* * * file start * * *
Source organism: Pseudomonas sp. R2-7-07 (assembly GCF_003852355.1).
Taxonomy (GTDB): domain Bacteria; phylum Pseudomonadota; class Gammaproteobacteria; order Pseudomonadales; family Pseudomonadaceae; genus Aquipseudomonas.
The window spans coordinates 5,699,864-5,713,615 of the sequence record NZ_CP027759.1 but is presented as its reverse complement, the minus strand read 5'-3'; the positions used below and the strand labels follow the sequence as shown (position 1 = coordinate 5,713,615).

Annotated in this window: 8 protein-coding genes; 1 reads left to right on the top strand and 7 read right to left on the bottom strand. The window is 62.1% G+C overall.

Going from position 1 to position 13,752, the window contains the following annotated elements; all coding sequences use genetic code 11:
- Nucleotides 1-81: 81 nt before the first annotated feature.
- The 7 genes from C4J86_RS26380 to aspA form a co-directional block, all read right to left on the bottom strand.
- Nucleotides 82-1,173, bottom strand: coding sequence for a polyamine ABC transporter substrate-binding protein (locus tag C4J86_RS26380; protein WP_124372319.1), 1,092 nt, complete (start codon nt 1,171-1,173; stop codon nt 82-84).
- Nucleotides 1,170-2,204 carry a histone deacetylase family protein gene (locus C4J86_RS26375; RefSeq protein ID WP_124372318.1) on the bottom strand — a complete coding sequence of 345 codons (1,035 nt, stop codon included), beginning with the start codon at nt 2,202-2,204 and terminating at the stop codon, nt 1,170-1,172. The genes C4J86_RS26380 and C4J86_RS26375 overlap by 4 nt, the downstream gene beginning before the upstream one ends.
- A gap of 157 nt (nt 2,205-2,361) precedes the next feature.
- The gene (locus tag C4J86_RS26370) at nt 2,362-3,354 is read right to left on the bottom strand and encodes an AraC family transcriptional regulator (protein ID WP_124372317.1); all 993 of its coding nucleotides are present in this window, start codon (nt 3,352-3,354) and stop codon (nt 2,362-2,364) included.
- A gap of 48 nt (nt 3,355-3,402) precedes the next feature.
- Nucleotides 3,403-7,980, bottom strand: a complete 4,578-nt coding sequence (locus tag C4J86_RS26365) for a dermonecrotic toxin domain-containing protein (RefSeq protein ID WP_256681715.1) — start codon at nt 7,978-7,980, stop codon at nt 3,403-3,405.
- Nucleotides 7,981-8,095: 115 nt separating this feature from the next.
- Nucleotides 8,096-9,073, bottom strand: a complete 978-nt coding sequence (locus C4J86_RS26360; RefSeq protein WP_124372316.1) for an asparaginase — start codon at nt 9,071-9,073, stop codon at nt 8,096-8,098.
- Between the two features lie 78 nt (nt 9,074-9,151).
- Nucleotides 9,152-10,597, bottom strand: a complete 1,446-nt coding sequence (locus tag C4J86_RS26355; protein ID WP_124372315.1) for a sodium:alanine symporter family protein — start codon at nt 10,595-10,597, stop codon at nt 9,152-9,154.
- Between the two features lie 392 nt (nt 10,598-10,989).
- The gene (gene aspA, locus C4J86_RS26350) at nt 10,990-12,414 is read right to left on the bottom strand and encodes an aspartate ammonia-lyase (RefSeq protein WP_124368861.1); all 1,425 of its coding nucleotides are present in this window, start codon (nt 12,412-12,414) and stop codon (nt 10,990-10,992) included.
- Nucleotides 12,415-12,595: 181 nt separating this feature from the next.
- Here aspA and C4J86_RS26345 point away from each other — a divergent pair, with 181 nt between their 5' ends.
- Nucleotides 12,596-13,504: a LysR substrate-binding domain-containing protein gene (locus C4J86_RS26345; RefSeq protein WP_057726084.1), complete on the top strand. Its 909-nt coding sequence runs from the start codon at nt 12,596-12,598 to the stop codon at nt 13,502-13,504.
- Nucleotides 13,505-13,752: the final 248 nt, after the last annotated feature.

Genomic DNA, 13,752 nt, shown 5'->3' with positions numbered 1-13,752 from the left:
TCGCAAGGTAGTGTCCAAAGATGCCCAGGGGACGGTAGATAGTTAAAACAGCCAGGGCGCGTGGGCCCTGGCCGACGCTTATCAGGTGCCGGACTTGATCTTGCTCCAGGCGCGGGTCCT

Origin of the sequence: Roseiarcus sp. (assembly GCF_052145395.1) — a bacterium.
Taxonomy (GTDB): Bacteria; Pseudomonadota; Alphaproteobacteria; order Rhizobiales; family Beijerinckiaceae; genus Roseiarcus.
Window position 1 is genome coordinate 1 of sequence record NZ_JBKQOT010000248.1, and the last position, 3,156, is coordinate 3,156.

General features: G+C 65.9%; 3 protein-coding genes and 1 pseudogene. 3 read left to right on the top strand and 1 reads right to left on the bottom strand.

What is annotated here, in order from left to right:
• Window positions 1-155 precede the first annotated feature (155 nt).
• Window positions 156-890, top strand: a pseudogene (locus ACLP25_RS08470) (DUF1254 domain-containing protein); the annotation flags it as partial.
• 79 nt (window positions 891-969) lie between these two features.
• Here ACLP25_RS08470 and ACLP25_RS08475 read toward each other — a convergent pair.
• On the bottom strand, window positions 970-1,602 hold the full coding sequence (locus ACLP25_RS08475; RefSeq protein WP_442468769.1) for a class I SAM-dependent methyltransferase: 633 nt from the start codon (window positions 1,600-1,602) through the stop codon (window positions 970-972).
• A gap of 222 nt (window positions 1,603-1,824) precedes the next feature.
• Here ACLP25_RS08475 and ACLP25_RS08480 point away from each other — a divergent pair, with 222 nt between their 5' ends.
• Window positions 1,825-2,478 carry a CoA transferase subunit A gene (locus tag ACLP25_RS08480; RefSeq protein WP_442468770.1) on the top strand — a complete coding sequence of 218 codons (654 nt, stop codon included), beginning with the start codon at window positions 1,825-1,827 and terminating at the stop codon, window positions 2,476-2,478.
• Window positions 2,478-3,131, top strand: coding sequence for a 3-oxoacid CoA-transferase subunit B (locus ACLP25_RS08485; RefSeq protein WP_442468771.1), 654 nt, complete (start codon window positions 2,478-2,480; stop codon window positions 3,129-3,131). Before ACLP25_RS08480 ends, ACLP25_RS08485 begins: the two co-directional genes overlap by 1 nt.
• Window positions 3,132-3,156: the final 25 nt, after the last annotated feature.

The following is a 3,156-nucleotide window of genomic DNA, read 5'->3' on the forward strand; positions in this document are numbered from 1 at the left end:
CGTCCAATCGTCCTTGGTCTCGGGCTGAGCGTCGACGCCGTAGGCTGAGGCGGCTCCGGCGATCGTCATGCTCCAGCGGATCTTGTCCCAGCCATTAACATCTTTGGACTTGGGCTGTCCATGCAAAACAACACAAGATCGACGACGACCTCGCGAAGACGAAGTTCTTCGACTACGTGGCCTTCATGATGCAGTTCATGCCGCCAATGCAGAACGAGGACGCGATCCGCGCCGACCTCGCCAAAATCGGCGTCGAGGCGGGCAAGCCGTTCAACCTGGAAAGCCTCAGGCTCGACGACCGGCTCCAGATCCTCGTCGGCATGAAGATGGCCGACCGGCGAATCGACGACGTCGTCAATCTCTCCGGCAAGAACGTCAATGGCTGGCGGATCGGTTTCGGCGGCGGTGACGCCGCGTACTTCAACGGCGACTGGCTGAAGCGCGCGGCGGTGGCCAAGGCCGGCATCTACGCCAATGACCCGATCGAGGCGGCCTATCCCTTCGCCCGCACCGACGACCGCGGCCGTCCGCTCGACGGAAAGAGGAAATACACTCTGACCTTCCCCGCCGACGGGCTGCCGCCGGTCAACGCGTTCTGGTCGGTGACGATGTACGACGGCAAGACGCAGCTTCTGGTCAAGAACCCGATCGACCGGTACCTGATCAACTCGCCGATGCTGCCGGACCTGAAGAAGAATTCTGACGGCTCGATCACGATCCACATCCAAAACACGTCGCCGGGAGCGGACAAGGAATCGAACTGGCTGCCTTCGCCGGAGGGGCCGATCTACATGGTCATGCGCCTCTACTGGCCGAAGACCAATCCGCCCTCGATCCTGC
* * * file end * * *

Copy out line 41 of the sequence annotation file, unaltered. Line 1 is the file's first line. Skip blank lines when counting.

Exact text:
The following is a 3,156-nucleotide window of genomic DNA, read 5'->3' on the forward strand; positions in this document are numbered from 1 at the left end: